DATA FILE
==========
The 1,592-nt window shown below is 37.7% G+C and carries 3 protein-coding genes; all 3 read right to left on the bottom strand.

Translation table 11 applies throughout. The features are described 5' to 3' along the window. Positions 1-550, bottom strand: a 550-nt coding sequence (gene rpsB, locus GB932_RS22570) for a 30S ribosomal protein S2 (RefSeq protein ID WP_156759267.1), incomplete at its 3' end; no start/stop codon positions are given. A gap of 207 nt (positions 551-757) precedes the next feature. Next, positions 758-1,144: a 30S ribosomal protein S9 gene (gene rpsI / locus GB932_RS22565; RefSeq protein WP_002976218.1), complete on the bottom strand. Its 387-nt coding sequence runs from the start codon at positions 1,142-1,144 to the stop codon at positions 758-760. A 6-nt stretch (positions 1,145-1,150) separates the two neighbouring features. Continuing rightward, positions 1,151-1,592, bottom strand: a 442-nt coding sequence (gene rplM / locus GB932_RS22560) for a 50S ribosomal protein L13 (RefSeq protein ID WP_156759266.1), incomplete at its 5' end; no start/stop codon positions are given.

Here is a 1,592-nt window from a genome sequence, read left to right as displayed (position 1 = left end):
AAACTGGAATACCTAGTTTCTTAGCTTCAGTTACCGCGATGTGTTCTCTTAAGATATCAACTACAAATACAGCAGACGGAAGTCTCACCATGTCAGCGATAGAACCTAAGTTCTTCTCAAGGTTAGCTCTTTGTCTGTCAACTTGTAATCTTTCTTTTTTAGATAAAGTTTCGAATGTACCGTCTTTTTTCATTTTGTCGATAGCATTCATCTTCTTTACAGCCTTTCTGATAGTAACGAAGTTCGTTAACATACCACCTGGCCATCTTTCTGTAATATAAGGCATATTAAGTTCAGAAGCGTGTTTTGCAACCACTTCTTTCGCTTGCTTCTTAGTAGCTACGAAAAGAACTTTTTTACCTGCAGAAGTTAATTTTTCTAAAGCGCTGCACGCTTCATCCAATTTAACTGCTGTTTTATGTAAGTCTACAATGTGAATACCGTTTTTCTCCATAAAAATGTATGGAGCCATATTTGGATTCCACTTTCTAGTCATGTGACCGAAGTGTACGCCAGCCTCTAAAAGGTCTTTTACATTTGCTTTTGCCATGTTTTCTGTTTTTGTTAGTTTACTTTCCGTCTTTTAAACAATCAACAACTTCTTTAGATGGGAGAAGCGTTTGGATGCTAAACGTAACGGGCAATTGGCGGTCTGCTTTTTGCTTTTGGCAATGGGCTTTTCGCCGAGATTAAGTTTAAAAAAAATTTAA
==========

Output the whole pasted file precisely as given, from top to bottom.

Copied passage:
The 1,592-nt window shown below is 37.7% G+C and carries 3 protein-coding genes; all 3 read right to left on the bottom strand.

Translation table 11 applies throughout. The features are described 5' to 3' along the window. Positions 1-550, bottom strand: a 550-nt coding sequence (gene rpsB, locus GB932_RS22570) for a 30S ribosomal protein S2 (RefSeq protein ID WP_156759267.1), incomplete at its 3' end; no start/stop codon positions are given. A gap of 207 nt (positions 551-757) precedes the next feature. Next, positions 758-1,144: a 30S ribosomal protein S9 gene (gene rpsI / locus GB932_RS22565; RefSeq protein WP_002976218.1), complete on the bottom strand. Its 387-nt coding sequence runs from the start codon at positions 1,142-1,144 to the stop codon at positions 758-760. A 6-nt stretch (positions 1,145-1,150) separates the two neighbouring features. Continuing rightward, positions 1,151-1,592, bottom strand: a 442-nt coding sequence (gene rplM / locus GB932_RS22560) for a 50S ribosomal protein L13 (RefSeq protein ID WP_156759266.1), incomplete at its 5' end; no start/stop codon positions are given.

Here is a 1,592-nt window from a genome sequence, read left to right as displayed (position 1 = left end):
AAACTGGAATACCTAGTTTCTTAGCTTCAGTTACCGCGATGTGTTCTCTTAAGATATCAACTACAAATACAGCAGACGGAAGTCTCACCATGTCAGCGATAGAACCTAAGTTCTTCTCAAGGTTAGCTCTTTGTCTGTCAACTTGTAATCTTTCTTTTTTAGATAAAGTTTCGAATGTACCGTCTTTTTTCATTTTGTCGATAGCATTCATCTTCTTTACAGCCTTTCTGATAGTAACGAAGTTCGTTAACATACCACCTGGCCATCTTTCTGTAATATAAGGCATATTAAGTTCAGAAGCGTGTTTTGCAACCACTTCTTTCGCTTGCTTCTTAGTAGCTACGAAAAGAACTTTTTTACCTGCAGAAGTTAATTTTTCTAAAGCGCTGCACGCTTCATCCAATTTAACTGCTGTTTTATGTAAGTCTACAATGTGAATACCGTTTTTCTCCATAAAAATGTATGGAGCCATATTTGGATTCCACTTTCTAGTCATGTGACCGAAGTGTACGCCAGCCTCTAAAAGGTCTTTTACATTTGCTTTTGCCATGTTTTCTGTTTTTGTTAGTTTACTTTCCGTCTTTTAAACAATCAACAACTTCTTTAGATGGGAGAAGCGTTTGGATGCTAAACGTAACGGGCAATTGGCGGTCTGCTTTTTGCTTTTGGCAATGGGCTTTTCGCCGAGATTAAGTTTAAAAAAAATTTAA